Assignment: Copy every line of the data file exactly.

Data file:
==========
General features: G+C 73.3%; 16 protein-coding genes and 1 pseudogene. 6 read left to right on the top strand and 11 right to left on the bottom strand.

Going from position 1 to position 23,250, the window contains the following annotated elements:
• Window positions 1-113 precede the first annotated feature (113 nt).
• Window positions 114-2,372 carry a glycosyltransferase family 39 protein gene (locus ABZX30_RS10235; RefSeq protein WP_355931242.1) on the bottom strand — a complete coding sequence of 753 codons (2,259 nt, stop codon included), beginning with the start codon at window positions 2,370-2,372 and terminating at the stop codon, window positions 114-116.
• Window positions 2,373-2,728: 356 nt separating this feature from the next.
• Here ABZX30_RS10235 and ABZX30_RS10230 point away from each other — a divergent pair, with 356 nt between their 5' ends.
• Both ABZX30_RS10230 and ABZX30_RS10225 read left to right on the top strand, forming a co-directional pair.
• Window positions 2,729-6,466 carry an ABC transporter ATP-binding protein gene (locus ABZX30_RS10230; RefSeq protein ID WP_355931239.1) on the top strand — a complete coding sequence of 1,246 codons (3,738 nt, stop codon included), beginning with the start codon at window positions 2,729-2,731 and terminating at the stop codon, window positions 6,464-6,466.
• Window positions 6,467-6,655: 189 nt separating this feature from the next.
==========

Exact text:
General features: G+C 73.3%; 16 protein-coding genes and 1 pseudogene. 6 read left to right on the top strand and 11 right to left on the bottom strand.

Going from position 1 to position 23,250, the window contains the following annotated elements:
• Window positions 1-113 precede the first annotated feature (113 nt).
• Window positions 114-2,372 carry a glycosyltransferase family 39 protein gene (locus ABZX30_RS10235; RefSeq protein WP_355931242.1) on the bottom strand — a complete coding sequence of 753 codons (2,259 nt, stop codon included), beginning with the start codon at window positions 2,370-2,372 and terminating at the stop codon, window positions 114-116.
• Window positions 2,373-2,728: 356 nt separating this feature from the next.
• Here ABZX30_RS10235 and ABZX30_RS10230 point away from each other — a divergent pair, with 356 nt between their 5' ends.
• Both ABZX30_RS10230 and ABZX30_RS10225 read left to right on the top strand, forming a co-directional pair.
• Window positions 2,729-6,466 carry an ABC transporter ATP-binding protein gene (locus ABZX30_RS10230; RefSeq protein ID WP_355931239.1) on the top strand — a complete coding sequence of 1,246 codons (3,738 nt, stop codon included), beginning with the start codon at window positions 2,729-2,731 and terminating at the stop codon, window positions 6,464-6,466.
• Window positions 6,467-6,655: 189 nt separating this feature from the next.